2. Chances are the singular maps better to your application layer (Person class <=> Person table).
I don't think one standard is necessarily better than another, but the important thing is to have rules. Over the years I've adopted similar rules for myself, and just internal consistency is so much better. I have old projects with table names including: "logs", "log_requests", "log_users", "game_logs", etc., not to mention mixing of plural and singular, to the point where I need to `show tables` before writing any query just to remember what I even called the table I need.
It starts off with Yes. Beware of the heathens. Plural in the table names are a sure sign of someone who has not read any of the standard materials and has no knowledge of database theory. I thought the author was being flippant, but it became increasingly obvious that this is a true reflection of their dogmatic view with regard to this topic.
Even if this is the same view I would settle on with all the knowledge, being presented with what is obviously a single perspective with no acknowledgement whatsoever of any positive aspects of alternatives causes me to instinctively distrust quite a bit of the reasoning presented.
The other devs' eyes glaze over when I say things like 'stored procedures' and 'trigger functions.' Bah.
> Mixed case identifier names means that every usage of the identifier will need to be quoted in double quotes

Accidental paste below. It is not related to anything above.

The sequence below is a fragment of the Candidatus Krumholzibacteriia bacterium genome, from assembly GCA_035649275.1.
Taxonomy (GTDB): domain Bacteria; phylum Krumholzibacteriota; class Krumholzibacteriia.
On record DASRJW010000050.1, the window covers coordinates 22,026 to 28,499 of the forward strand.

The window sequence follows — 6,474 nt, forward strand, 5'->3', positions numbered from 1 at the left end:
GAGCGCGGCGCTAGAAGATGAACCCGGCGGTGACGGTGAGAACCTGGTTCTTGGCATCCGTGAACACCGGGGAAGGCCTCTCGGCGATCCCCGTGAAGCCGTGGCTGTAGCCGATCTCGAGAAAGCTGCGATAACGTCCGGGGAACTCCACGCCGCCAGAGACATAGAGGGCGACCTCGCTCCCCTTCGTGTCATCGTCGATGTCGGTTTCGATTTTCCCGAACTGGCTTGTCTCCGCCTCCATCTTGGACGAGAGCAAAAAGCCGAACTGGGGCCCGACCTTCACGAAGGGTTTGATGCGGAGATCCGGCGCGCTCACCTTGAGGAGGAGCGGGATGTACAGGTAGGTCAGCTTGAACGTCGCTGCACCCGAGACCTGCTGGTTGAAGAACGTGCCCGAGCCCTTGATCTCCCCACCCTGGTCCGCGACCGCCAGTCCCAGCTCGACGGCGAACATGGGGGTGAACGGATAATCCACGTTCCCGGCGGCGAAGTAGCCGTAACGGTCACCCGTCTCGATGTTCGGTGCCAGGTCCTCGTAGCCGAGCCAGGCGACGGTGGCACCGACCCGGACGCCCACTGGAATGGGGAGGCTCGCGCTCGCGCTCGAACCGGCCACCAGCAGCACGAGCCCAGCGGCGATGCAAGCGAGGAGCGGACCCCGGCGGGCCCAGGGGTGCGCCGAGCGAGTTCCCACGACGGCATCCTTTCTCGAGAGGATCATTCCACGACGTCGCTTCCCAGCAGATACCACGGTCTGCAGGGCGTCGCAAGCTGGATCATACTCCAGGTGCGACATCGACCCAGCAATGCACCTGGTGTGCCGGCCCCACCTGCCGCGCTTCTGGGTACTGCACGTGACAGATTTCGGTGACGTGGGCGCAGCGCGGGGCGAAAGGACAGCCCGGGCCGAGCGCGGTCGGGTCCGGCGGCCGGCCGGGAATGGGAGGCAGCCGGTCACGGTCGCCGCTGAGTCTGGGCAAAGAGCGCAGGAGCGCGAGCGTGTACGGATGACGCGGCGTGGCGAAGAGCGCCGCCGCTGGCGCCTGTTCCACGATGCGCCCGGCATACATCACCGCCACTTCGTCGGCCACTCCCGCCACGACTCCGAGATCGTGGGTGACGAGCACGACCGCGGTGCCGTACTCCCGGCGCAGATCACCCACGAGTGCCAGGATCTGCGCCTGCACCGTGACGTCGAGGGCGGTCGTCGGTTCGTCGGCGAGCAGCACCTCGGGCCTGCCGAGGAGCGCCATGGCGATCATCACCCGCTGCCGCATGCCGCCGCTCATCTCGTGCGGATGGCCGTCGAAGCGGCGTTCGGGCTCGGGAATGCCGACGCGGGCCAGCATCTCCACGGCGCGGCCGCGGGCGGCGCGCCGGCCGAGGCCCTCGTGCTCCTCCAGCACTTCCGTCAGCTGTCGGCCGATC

I've used quite a few RDBMS engines, including most mentioned by the author, and I've never had to quote mixed-case identifier names. They work just the same as all lower-cased names or as any other case-sensitive language.
Most of the programming languages I use typically have the convention of using PascalCase for classes and public fields/properties so I prefer to use that convention for tables and columns (and then everything else for consistency). When doing operations between the application and the database, the name is exactly the same without the need for translation.
Otherwise, I think it's a good list.
I haven't used Postgres enough to notice this, it's almost a deal breaker.
I might be tempted to mandate that all identifiers be quoted than deal with half the possible characters for names. Although more likely all code-generation would happen on the application side with DB migrations so the database wouldn't the source of truth for identifier names, anyway.
create table foo (
I though the canonical way of doing this was to write KEYWORDS in caps and use camel case for Variables.
Also never really brought into adding the type as part of a name - your type is already defined in your schema.
And then there's a11y: accessibility. This is all about making user interfaces accessible for people with low or no vision, low or no hearing, difficulty typing, and so on.
There are generally applicable laws requiring G11N and A11Y, and these fall heavily on OS vendors, which is why people who've worked on OSes tend to know these acronyms.
I18N -> dealing with Unicode in general, codeset conversions, font issues, ...
L10N -> dealing with translating system/application messages to the users' preferred languages (and how to even know they preferences) (think locales)
G11N -> I18N and L10N.
Localization is damned difficult. There's all sort of little bothersome things, like how to format numbers (which varies quite a lot) and dates (can't we all just use ISO-8601?!). And translating printf-like format strings is often non-trivial, especially when the coder doesn't stop to think about just how hard they might be to a translator as they write their code.
That's a new one to me, but makes sense. I've been lucky enough to have heard of i19n and l10n for years (almost decades, and this point) but not had to deal with it much beyond tracking down a string in some open source webapp I was patching before deploying.
> can't we all just use ISO-8601?!